by Alejandra Padin-Dujon
Sprague Hall is comfortably full—occupied, not packed. The pretty, cream-colored woodwork glows in the light of soft yellow lamps. All goes quiet as the lights dim, all sound replaced by the false calm of an audience pretending to be ready.
The opening remarks are trivial. They end.
Keynote speaker Hilton Als is a decorated theater critic, and he looks like a great titan of a man when he lumbers onstage, back bent and footsteps dramatically wide. “Call me your nigger Proust.”
Fuck! That’s his opening line.
His words are exquisite and brutal.
First he talks about bodies. There are the female ones he grew up with—featureless. Moving on. There’s the sad Black one he tried to shed, and the queer one “electric with its own presence” that he was so hopeful and so eager to inhabit. In his younger days, he once constructed a mythical monolithic Gay Body by superimposing pain on archetypes of dreams of wearing a New York City rainbow, but it broke.
Als begins to talk about AIDS and never stops.
His poetic descriptions populate gay bars in the East Village with a gay White aristocracy. These people are meticulously careless, and self-consciously masculine, and they embrace Foucault and Jungle Fever in equal, complementary measures.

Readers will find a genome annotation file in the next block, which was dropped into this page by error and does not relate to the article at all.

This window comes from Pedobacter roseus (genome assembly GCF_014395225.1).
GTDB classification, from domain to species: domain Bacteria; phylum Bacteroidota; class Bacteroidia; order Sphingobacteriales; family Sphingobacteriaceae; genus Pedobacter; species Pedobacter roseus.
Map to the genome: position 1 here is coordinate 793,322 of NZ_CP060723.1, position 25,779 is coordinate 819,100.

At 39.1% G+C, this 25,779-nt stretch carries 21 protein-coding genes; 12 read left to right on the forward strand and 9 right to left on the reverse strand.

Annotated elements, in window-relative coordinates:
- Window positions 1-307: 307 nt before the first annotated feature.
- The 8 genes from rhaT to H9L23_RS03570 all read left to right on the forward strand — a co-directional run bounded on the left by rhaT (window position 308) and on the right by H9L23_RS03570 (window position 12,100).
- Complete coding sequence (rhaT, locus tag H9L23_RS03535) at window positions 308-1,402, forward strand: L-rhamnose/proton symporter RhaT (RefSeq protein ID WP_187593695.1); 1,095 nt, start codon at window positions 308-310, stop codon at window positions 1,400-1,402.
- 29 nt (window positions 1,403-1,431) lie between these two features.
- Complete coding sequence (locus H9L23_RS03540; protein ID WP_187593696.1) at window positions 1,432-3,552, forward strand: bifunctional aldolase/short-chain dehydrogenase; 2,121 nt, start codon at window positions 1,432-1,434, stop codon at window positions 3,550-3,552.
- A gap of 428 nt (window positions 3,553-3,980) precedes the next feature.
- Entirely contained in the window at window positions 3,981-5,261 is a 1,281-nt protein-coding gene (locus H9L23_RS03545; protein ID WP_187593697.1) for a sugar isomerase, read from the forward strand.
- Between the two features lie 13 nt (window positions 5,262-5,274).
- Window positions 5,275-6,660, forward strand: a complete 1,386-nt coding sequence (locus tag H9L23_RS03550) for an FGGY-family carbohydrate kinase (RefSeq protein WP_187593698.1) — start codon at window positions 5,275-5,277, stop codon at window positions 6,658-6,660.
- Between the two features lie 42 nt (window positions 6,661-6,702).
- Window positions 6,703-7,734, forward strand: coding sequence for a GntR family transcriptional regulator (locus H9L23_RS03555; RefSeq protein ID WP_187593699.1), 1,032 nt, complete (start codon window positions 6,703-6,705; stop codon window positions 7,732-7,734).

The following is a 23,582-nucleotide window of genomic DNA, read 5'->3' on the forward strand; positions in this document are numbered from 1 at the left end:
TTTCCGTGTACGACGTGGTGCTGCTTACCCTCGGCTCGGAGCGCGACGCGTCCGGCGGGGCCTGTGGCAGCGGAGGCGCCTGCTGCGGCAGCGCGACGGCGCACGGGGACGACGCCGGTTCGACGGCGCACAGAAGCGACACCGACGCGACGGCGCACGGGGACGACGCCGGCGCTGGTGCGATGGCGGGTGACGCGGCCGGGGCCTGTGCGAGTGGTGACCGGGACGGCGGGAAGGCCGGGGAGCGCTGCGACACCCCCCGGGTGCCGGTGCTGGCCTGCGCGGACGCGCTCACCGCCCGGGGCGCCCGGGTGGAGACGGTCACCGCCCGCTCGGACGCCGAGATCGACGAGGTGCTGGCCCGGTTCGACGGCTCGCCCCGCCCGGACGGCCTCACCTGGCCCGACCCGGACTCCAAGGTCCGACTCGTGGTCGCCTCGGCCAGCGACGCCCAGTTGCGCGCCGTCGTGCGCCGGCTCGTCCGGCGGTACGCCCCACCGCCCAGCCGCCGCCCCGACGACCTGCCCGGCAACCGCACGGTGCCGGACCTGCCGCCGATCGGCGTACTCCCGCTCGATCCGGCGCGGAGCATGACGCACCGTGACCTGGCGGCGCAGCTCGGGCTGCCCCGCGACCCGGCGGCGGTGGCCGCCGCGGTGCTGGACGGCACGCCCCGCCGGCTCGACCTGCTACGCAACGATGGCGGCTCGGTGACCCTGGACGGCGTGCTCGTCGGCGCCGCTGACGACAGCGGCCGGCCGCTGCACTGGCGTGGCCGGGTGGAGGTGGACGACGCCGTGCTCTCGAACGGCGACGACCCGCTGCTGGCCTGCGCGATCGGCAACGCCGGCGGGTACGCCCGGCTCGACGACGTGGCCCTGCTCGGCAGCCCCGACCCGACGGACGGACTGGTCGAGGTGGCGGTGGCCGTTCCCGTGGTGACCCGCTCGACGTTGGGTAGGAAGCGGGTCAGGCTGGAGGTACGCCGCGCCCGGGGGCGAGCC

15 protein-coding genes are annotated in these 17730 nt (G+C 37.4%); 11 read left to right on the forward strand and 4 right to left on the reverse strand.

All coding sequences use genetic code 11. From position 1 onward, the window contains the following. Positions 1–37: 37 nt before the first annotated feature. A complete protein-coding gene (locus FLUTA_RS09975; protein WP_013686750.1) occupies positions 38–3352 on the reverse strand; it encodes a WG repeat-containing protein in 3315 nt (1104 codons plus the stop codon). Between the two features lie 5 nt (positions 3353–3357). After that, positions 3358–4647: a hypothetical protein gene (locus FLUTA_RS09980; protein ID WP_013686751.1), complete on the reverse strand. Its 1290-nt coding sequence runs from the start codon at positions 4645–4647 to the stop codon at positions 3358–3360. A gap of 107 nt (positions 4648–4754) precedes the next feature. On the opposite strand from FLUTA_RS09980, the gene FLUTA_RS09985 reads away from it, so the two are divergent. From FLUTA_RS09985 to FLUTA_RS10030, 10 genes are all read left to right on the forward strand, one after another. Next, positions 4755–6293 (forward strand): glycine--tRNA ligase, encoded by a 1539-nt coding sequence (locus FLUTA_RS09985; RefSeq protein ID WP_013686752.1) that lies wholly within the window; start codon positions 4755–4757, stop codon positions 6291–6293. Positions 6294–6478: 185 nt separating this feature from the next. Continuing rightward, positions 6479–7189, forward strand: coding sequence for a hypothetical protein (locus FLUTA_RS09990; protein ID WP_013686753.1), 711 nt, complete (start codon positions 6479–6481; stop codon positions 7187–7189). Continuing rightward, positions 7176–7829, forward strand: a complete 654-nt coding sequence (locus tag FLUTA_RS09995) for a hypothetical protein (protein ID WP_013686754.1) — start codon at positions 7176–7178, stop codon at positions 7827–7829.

Hilton Als is hard to hear because he is too easy to feel. He is hard to feel because the ringing timbre of all he says he doesn’t want to remember bludgeons me senseless. The hardest thing to process that he shares is called the “ecstasy of degradation,” because it is the sound of gay blackness selling itself into slavery on the pages of a Fuck Buddy Wanted ad.
At least Als tells us about the lovers.
Carlos is a Botero-esque figure with curly hair and a ready tongue. He’s such a charmer that he scores even with skinny white boys from the bars—you know, the type that gets off on fucking a secret. Als’ hollow voice ricochets off the walls as he narrates this, and I can almost hear Carlos laugh.
And then there’s Alvin the Bouncer. He has a cock like an erect fairytale. It’s nice, because he finds love with Carlos before he finds AIDS.
A few incantations later, and Als is finished. He ends with, “Sing, bitch! because it’s all we ever had, in all those moments of remembering and not remembering alike.”
Then a ghost-white Peter Salovey steps onstage to present the Windham Campbell prizes, and the Earth shifts back to a brighter, more cynical axis. I want to laugh. When I get my bearings, I’m startled by so many white faces. In a fit of rueful absurdity I think, If Mattel made college presidents…